Various “schools” of poetic composition since 1600 have had their day and left their imprints. Metaphysical poetry is a combination of physical sensation, erudition, and logical deduction, and its master is John Donne. Cavalier poetry is often pastoral and emotionally oriented. Neoclassical poetry stresses traditional forms derived from the Greco-Roman tradition—the ode, verse essay, pastoral elegy, and epigram. The poetic rationale of the French poet Malherbe, popularized by Boileau, dominated the 18th century lyric, which deals with “universal” truths couched most often in formally balanced language, as in the poems of Pope, Samuel Johnson, and George Crabbe. The sonnet lost favor during the 18th century, but hymn writing was stimulated by the rise of Methodism and other sects.
In the 19th century, romanticism—the legacy of Goethe, Schiller, and other German writers— strongly affected lyric poetry, which was used by individual poets to pour out their private joys and sorrows. Eventually, the subjective emotions to be found in the poetry of Keats were constricted and driven inward and used to explore unique and frequently perverse feelings. Baudelaire, Rimbaud, and other French writers probed their psyches in this way.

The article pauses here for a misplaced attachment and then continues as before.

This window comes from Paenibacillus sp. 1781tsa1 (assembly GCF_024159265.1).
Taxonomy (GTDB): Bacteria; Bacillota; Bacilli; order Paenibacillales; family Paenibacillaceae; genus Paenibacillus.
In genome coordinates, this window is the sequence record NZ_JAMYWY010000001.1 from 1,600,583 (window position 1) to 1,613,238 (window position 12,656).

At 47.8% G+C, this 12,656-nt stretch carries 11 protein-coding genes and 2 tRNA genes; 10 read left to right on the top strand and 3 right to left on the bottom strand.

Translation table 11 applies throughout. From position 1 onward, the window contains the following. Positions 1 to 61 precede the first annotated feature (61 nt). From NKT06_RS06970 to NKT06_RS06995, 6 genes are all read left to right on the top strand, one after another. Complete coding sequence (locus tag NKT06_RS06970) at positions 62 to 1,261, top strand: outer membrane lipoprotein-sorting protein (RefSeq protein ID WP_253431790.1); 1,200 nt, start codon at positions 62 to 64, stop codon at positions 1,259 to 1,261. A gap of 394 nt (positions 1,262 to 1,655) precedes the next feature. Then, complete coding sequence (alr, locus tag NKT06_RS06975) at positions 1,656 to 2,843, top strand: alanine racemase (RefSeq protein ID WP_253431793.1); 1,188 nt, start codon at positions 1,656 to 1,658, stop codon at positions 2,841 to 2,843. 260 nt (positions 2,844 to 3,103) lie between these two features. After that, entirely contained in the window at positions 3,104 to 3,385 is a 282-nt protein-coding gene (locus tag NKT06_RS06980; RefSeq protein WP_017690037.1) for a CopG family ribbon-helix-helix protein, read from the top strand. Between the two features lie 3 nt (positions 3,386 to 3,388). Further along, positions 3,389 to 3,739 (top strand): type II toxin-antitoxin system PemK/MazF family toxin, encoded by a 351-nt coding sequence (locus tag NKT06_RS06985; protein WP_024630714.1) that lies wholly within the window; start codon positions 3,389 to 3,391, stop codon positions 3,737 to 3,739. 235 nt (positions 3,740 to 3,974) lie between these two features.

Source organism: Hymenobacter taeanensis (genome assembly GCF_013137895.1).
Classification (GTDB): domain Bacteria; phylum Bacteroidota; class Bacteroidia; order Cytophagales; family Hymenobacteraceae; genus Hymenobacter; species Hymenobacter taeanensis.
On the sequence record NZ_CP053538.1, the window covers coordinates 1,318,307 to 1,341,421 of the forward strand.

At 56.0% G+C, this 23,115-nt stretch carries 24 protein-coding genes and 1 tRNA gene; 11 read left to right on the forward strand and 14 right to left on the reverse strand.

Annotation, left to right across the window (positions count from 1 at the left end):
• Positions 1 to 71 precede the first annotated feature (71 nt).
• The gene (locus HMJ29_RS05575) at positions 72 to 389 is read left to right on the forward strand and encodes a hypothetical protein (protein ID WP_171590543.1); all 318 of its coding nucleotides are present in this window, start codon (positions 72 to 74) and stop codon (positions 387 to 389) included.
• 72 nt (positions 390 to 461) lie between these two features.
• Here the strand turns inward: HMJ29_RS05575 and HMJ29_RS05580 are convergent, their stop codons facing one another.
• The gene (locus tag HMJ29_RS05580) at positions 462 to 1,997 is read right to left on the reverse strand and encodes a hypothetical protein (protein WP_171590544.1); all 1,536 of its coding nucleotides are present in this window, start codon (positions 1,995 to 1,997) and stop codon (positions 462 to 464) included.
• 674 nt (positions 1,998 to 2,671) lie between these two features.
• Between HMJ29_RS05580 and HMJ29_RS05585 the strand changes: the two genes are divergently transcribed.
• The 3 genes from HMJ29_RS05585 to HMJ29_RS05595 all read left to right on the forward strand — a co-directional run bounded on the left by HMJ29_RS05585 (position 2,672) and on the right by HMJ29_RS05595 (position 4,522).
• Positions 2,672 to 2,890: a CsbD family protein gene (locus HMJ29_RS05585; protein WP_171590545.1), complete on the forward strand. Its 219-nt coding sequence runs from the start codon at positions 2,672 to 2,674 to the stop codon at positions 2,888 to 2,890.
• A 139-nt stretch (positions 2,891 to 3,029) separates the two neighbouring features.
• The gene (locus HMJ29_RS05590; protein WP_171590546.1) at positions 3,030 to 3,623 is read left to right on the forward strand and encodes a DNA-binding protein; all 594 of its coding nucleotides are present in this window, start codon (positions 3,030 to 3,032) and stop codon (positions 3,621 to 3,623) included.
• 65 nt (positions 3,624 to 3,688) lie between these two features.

Much lyric poetry in Victorian England served public functions—Tennyson’s laureate exhortations, Arnold’s moral deliberations, and Kipling’s battle cries. But William Morris, Dante Gabriel Ros-setti, and Swinburne, like their French compeers, showed an obsession with deviant sensations and experiences and prepared the way for the fin de siècle decadence of the Mauve Decade. During the 19th century, Edgar Allan Poe echoed European lyricism, but Walt Whitman and Emily Dickinson perfected distinctly American versions of public declamatory and private meditative lyricism.
The 20th century has produced poets of every lyrical bent, and lyric poetry has thrived. There have also been numerous discernible “schools.” The Georgians in England stressed form and objective description. The poets of World War I wrote cynical attacks on society and pathetic descriptions of its maimed victims. The Imagists assayed poems as pictures, and the American “Fugitive” ( agrarian ) group tried to revive a nostalgic pastoralism and halt urban impersonalization.
Since World War II, lyric poetry has gained a new forcefulness because it seems to assert the value and significance of human experience in the age of technology. A deeply felt lyrical drive is apparent in the protests of the Beats, the new art songs and revived folk songs of pop artists, and the distinctive poetry of Philip Larkin, Richard Wilbur, Anthony fiecht, and their fellow academic poets. As an instinctive way of voicing what it means to be human, lyric poetry has survived for centuries while other forms have arisen and perished. It will continue to survive as long as there are human beings to utter what they see and feel.